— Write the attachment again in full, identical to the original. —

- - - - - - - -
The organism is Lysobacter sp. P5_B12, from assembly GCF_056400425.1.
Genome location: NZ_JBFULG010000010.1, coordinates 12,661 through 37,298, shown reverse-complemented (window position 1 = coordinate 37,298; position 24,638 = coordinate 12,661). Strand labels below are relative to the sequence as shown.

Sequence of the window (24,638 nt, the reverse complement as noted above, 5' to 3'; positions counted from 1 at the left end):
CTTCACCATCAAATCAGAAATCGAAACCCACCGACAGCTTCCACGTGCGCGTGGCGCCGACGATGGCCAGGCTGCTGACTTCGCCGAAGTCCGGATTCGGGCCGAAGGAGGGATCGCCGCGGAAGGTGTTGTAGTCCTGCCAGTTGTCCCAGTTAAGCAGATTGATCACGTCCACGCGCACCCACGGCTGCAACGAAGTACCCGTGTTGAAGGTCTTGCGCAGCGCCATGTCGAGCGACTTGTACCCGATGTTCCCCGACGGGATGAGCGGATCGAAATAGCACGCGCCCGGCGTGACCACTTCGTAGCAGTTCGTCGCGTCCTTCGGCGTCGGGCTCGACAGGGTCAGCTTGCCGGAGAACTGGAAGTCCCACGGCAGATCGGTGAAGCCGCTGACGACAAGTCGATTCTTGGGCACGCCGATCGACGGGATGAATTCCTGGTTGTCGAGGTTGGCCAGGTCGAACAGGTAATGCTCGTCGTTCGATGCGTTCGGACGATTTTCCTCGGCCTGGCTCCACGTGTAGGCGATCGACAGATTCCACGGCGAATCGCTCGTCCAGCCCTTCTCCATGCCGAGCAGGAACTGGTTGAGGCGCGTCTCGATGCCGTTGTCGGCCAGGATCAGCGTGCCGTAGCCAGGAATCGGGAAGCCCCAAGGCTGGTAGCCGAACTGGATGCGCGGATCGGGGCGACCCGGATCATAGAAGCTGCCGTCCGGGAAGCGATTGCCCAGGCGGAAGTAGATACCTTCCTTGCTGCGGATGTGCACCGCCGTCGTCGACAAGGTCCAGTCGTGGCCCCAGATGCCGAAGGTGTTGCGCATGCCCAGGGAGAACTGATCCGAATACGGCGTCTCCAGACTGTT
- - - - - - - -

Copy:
The organism is Lysobacter sp. P5_B12, from assembly GCF_056400425.1.
Genome location: NZ_JBFULG010000010.1, coordinates 12,661 through 37,298, shown reverse-complemented (window position 1 = coordinate 37,298; position 24,638 = coordinate 12,661). Strand labels below are relative to the sequence as shown.

Sequence of the window (24,638 nt, the reverse complement as noted above, 5' to 3'; positions counted from 1 at the left end):
CTTCACCATCAAATCAGAAATCGAAACCCACCGACAGCTTCCACGTGCGCGTGGCGCCGACGATGGCCAGGCTGCTGACTTCGCCGAAGTCCGGATTCGGGCCGAAGGAGGGATCGCCGCGGAAGGTGTTGTAGTCCTGCCAGTTGTCCCAGTTAAGCAGATTGATCACGTCCACGCGCACCCACGGCTGCAACGAAGTACCCGTGTTGAAGGTCTTGCGCAGCGCCATGTCGAGCGACTTGTACCCGATGTTCCCCGACGGGATGAGCGGATCGAAATAGCACGCGCCCGGCGTGACCACTTCGTAGCAGTTCGTCGCGTCCTTCGGCGTCGGGCTCGACAGGGTCAGCTTGCCGGAGAACTGGAAGTCCCACGGCAGATCGGTGAAGCCGCTGACGACAAGTCGATTCTTGGGCACGCCGATCGACGGGATGAATTCCTGGTTGTCGAGGTTGGCCAGGTCGAACAGGTAATGCTCGTCGTTCGATGCGTTCGGACGATTTTCCTCGGCCTGGCTCCACGTGTAGGCGATCGACAGATTCCACGGCGAATCGCTCGTCCAGCCCTTCTCCATGCCGAGCAGGAACTGGTTGAGGCGCGTCTCGATGCCGTTGTCGGCCAGGATCAGCGTGCCGTAGCCAGGAATCGGGAAGCCCCAAGGCTGGTAGCCGAACTGGATGCGCGGATCGGGGCGACCCGGATCATAGAAGCTGCCGTCCGGGAAGCGATTGCCCAGGCGGAAGTAGATACCTTCCTTGCTGCGGATGTGCACCGCCGTCGTCGACAAGGTCCAGTCGTGGCCCCAGATGCCGAAGGTGTTGCGCATGCCCAGGGAGAACTGATCCGAATACGGCGTCTCCAGACTGTT